Ask Rick Maybury 2014

  

 

Ask Rick 302 29/03/14

 

Cracking Good Advice

My Samsung Galaxy 4 smartphone suffered a nasty tumble recently. The glass screen has cracked, but the touch display still works and seems unaffected. Stupidly I didn’t insure it and I have been quoted £200 to have it repaired. I found replacement glass screens on the Internet selling for £10, but there is conflicting advice on how to fit them. Is this something that a DIYer, could do?

Malcolm Harding, by email

 

The YouTube videos make it look easy but it is actually fiendishly difficult. The glass cover is bonded to the LCD touch screen or digitizer module with a powerful adhesive. The only way to separate the parts is soften the glue using a hair dryer or hot air paint stripper gun. The temperature needs to be almost 200 degrees C, and very carefully monitored before gently prising apart. Apply too much heat or leave it too long and you will destroy the digitizer, and if you prise too early you will crack the LCD. Even if you manage to get them apart the chances of refitting a new glass without trapping unsightly air bubbles or specks of dust are very small. In short it is just not worth the effort. Shop around, there are plenty of companies offering to fit new glass to the S4, typically for less than £100. If you want to have a go at fixing it yourself then replace the screen and digitizer as a complete assembly. Amazon and ebay sell them for between £100 and £140, with the necessary tools included. It still involves a fair bit of fiddling around, with tiny screws and small parts but if you follow the instructions and take it slowly, you should be successful. You may even be able to recoup some of the cost as a working digitizer, even one with a cracked screen, has some value for refurbishment and sell for around £20 on ebay.

 

On The Go Glitch

Your recent advice on how to access images on an SD card on a Tesco Hudl tablet, using an On The Go cable and card reader was helpful. However, if I use a USB stick instead of an SD card, when I remove it, I get a message ‘SD card removed unexpectedly’, and a USB drive is not be recognised unless I restart the tablet. Is it possible to safely remove and insert USB sticks, without having to switch off every time? Tesco think not.

Max Whitehead, by email

 

Tesco is essentially correct, though there are exceptions and there is an app that can help; more on that in a moment. Not all USB sticks are affected but there is definitely a problem on older types, with a capacity of 4Gb or less. Newer and larger sticks (8Gb and above), especially those from well-known brands such as SanDisk, can be plugged and unplugged with impunity, without the Hudl minding. There is clearly something in the most recent firmware used on these sticks, which needs further investigation and there may well be a simple workaround but for the moment the best solution is an app called OTG Disk Explorer Lite, free from Google Play. Once installed the trick is to run the app, without the USB drive connected, then plug it into the OTG socket and when it asks to be allowed to access the device, click OK. Hudl still objects when the stick is removed but there is no need to restart and you can open another stick using OTG Disk Explorer.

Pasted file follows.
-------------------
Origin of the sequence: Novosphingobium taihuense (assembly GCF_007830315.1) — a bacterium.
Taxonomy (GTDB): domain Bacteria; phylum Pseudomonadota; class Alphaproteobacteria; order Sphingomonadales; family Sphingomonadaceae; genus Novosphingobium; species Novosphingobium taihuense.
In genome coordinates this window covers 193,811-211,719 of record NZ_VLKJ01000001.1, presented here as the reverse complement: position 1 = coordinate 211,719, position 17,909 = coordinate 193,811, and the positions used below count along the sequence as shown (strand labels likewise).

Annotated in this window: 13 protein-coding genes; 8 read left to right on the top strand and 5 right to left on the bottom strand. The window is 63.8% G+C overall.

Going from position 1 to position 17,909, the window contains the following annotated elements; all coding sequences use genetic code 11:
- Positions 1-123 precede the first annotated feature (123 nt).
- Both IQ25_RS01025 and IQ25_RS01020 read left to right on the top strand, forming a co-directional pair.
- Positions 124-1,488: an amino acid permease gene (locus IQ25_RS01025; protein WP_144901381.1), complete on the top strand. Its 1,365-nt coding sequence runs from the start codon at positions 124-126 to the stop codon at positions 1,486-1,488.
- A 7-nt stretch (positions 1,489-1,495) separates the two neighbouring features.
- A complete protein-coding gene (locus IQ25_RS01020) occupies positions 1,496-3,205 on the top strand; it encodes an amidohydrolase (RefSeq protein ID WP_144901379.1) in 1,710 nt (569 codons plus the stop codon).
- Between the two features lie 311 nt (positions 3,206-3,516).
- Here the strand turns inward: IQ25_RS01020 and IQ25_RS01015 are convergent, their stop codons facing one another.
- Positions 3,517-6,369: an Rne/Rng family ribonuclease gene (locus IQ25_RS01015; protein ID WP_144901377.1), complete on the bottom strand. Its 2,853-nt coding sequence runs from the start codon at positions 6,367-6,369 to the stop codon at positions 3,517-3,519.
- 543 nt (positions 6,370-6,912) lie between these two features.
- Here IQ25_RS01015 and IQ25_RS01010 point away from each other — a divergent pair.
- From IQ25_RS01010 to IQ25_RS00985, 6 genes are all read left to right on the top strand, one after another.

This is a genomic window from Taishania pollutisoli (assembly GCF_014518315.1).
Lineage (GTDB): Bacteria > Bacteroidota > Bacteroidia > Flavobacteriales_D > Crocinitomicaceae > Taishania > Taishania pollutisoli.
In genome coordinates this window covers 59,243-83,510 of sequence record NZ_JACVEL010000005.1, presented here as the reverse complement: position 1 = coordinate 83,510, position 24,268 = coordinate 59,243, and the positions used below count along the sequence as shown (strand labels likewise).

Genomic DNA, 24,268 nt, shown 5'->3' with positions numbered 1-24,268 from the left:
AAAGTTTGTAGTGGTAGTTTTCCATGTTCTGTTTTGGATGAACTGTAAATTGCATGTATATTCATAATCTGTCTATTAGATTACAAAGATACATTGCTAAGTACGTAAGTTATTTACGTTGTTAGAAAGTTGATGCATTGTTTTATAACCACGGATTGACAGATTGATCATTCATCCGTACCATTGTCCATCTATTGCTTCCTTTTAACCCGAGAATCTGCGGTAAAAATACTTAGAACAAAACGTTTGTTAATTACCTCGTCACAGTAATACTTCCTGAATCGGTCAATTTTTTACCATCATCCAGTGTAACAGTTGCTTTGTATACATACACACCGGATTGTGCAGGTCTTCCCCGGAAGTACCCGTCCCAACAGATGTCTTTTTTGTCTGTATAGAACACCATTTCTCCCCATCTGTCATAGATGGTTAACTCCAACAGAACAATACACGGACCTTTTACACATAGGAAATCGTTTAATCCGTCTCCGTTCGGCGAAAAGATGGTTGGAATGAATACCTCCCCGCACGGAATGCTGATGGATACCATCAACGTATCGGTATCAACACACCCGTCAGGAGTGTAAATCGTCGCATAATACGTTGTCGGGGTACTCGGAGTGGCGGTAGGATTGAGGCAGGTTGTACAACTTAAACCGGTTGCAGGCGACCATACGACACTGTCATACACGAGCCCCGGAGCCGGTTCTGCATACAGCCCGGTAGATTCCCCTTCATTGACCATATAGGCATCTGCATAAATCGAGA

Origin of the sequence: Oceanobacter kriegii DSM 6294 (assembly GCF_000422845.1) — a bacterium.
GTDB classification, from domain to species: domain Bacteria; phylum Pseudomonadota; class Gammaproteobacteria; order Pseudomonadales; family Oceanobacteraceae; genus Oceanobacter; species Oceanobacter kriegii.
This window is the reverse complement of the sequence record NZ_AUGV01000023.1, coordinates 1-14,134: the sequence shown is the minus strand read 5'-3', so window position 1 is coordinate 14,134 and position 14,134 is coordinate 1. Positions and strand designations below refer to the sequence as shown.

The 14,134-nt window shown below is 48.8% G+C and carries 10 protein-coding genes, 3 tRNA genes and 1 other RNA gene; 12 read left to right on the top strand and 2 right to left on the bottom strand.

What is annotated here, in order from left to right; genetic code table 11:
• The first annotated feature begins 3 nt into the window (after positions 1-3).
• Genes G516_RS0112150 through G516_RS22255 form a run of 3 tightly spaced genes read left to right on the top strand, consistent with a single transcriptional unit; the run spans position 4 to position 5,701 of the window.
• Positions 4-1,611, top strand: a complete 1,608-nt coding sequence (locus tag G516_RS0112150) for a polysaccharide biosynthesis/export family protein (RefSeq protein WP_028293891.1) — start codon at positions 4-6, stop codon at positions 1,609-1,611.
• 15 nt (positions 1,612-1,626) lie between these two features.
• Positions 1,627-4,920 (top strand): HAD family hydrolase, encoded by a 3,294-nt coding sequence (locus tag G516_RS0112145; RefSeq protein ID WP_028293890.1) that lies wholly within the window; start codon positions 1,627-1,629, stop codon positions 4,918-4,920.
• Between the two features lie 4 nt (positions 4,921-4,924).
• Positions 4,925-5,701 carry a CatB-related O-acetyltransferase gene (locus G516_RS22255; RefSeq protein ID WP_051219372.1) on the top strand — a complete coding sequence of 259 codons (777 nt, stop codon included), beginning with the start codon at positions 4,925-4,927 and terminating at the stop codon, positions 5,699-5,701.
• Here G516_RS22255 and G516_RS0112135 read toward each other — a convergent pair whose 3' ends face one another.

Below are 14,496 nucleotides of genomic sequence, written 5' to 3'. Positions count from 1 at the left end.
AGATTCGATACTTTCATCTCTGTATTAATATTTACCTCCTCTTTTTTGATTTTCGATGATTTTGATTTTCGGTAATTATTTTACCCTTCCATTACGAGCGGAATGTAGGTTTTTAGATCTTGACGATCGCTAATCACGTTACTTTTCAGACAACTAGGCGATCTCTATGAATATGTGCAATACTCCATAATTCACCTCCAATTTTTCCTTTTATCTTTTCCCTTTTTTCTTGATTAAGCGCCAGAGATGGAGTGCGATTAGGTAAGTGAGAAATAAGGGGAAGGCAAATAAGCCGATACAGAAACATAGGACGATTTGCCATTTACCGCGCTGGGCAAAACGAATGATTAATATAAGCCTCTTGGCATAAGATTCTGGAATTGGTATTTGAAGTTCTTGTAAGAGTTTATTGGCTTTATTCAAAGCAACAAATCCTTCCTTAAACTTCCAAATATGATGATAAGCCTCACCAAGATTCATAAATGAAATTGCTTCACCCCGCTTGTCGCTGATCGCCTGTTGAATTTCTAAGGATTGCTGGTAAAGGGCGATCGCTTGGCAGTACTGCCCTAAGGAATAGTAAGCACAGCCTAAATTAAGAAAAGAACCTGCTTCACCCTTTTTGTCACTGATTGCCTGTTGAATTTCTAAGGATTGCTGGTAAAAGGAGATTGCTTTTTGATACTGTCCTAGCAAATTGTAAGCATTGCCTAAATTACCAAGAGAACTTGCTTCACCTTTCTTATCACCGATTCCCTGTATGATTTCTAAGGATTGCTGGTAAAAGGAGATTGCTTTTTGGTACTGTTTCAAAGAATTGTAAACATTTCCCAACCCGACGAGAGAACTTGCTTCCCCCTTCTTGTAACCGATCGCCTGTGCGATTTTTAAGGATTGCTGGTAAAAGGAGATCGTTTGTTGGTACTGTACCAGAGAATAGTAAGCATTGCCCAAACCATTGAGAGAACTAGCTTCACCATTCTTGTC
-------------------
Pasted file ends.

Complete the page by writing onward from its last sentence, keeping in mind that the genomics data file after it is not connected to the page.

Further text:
Reviving Vista

Whenever I run System Restore on my Vista PC it concludes with the error message, ‘System Restore did not complete successfully. How can I restore System Restore?

David Forbes, by email

 

One or more of the saved Restore Points (RPs) may be corrupt. Turning System Restore off and back on erases all of the stored RPs and it should be useable once again. To do that go to Start > Control Panel > System & Security > System > System Protection, select your main drive, click the Configure button then Turn off system protection and click OK. Reboot the PC, go back to the System Restore Configure menu, turn it back on again and set a new Restore Point.

 

Black Market Bargain?

I recently imported a Cubot GT99 smartphone from China. I have fitted it with an Ovivo SIM card, which works well for phone and texts. I can connect to the Internet via Wi-Fi but I have been unable to get it work with mobile broadband. I queried this with Ovivo and was disappointed with their response, ‘…we are unable to provide support for Cubot products as they are black market devices’. I cannot believe that this hi tech phone is unable to perform this important function.

Paul Jackson, by email

 

If you choose to go off-road when buying a mobile phone do not be surprised if there are some bumps along the way. This attractively priced smartphone has an eye-catching spec but it has received mixed reviews, mostly as a result of it not being designed for, or properly configured for use on mobile networks outside of China. The most common complaint concerns the GPS function and this can be fixed with a software update, but the mobile broadband connectivity problem is more complicated. Several mobile networks have decided not to support phones that they do not supply, are not officially marketed or have no service backup in the UK. It might be possible to get mobile broadband to work on another network (try a Virgin or GiffGaff SIM card), but only after carrying out a full factory reset and manually setting the network’s APN (Access Point Name) server address. However, online forums and reviews suggest that there may still be problems with poor signal strength and intermittent connections, which appear to stem from the design of the antenna. In the end, though, the best way to avoid problems of this type is to stick with UK-based phone suppliers and networks.

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© R. Maybury 2014 1003

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